The Hidden Risks of Bringing a Crane onto Your Job Site

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By Travelers
14 minutes

Video #1  Video #2  Video #3  Video #4  Video #5  Video #6  Video #7

Cranes can be the most productive pieces of equipment on a construction site, and they can also be the most dangerous. Whether your construction firm works with cranes on a regular basis or only hires them for a small subset of jobs, bringing a crane onto the job site comes with a unique set of risks – even if you choose to lease a crane that comes with a qualified operator. We explore real-life crane accidents and discuss lessons learned, as well as the responsibilities that general contractors and subcontractors face with crane operations.

Video #1

No Such Thing As a Minor Crane Accident

“Within the crane industry, contracts tend to use similar verbiage and they pass much of the responsibility for crane operations to the lessee. Generally speaking, there's not a lot of room for a contractor to transfer that risk back to that crane company. Therefore, what that does is put a burden on that contractor who's renting the crane to really understand what they're responsible for.”

- Hank Dutton, Senior Specialist, Travelers

Video #2

Crane Accidents from a Claim Perspective

“My advice to this audience is to start with the assumption that risk transfer ends with the party that hires the crane and the operator. I think if you start with that general premise, it will help create the mindset in your company of how to best manage your crane-related operations going forward.”

- Thad Doyle, Assistant Vice President of Claim Business Practices, Travelers

Video #3

Accidents Involving Rented Cranes

“I have been involved in numerous crane accident investigations. And one theme that definitely holds true above everything is that there are generally no winners when crane accidents occur. Crane accidents can involve property damage, worker injury and death, in addition to the damage caused to the equipment, which could even total out the crane resulting in millions of dollars going out the door.”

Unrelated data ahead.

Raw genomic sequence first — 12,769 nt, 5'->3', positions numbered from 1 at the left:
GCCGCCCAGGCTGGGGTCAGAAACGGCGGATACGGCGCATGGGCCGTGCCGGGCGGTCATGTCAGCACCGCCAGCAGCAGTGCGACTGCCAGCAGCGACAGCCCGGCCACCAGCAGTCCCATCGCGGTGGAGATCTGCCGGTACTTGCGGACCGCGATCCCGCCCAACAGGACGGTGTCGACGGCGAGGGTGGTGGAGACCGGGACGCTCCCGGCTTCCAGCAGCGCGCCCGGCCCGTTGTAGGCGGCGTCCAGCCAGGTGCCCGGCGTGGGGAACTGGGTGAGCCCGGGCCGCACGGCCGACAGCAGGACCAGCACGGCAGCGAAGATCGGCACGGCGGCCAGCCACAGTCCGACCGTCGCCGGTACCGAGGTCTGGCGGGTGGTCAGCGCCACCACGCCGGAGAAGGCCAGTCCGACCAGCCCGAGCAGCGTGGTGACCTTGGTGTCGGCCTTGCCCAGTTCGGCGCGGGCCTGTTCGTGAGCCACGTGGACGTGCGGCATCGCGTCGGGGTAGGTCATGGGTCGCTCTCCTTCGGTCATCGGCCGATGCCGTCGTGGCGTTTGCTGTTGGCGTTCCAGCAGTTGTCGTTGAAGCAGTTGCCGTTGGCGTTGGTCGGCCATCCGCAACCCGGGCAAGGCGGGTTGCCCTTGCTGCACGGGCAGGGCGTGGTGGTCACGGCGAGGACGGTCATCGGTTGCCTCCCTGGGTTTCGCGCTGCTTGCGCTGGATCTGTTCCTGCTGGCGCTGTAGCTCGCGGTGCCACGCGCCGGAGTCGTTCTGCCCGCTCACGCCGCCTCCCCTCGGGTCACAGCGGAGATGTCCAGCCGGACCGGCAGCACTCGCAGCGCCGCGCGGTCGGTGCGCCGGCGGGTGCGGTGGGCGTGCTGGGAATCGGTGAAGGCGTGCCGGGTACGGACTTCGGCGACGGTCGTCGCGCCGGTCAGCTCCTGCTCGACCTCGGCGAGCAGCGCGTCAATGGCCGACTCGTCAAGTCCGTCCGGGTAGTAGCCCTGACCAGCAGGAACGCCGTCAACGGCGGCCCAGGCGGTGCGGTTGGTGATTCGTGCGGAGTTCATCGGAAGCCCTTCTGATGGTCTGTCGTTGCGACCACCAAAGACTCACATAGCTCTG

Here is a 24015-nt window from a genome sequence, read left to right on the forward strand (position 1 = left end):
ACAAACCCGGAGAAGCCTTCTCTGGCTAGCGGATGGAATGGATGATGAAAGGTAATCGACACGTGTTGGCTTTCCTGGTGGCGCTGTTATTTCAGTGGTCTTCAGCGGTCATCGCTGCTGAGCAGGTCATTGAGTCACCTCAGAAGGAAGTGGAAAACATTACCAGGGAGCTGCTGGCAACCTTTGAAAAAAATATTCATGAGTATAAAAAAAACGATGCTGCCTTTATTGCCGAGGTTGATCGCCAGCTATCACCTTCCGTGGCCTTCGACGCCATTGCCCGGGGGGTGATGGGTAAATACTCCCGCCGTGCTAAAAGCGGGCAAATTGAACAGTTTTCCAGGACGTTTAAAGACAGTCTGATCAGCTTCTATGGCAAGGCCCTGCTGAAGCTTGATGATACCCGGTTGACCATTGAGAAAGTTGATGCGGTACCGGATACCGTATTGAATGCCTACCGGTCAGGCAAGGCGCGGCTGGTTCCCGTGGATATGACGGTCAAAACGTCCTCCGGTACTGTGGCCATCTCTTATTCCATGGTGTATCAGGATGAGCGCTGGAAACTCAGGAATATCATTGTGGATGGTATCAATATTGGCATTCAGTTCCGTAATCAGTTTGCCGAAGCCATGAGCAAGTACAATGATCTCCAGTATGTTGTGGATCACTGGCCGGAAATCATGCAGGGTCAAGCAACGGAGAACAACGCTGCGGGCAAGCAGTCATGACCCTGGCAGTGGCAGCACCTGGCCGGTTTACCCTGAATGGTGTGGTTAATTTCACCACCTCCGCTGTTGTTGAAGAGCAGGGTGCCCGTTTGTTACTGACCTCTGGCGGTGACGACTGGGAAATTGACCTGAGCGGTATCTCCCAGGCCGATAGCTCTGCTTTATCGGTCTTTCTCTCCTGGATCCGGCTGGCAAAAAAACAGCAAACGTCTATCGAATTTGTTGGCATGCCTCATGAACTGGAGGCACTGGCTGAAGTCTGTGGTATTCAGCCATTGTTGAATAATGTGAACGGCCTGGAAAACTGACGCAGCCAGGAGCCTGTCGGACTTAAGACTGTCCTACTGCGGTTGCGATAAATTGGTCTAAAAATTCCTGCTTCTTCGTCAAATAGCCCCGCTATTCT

- Hank Dutton, Senior Specialist, Travelers

Video #4

Far-Reaching Liability

“It's highly recommended that companies involve their legal counsel when it comes to deciding who’s going to contract with a crane company. Who's going to provide that crane operator? Who’s going to be responsible for what with those crane operations, as well as the other terms and conditions that will be agreed upon? That way they can help ensure that all parties feel like that they've been protected in a way that's acceptable to them.”

- Hank Dutton, Senior Specialist, Travelers

Video #5

Understanding General Contractor Exposures

“In this particular issue, the contract documents, and even the health and safety plan, stated affirmatively that the general contractor would be involved in crane operations, including weather-related risks which led to this incident. And on that particular day, the general contractor was not even on site, and that contradicted exactly with what their own documents said they would do.”

- Thad Doyle, Assistant Vice President of Claim Business Practices, Travelers

Video #6

How to Mitigate Crane Risks

 "A successful lift begins with good planning. It's like the old adage—you know how it goes—fail to plan, plan to fail, and so this plan is very important. And the plan needs to be developed by qualified personnel who understand the hazards that are involved in lifting operations. And these may be a little bit more than what maybe a contractor normally does.”

- Hank Dutton, Senior Specialist, Travelers

Video #7

P.R.E.P. (Prepare, Reap, Educate, Process)

“When I think about things that I’d like for people in today’s call to take away from here, those of us in insurance, we really like acronyms and there is one acronym that comes to mind. And it’s P.R.E.P. You know, preventing crane accidents is better than relying on contracts for protection.”

- Hank Dutton, Senior Specialist, Travelers

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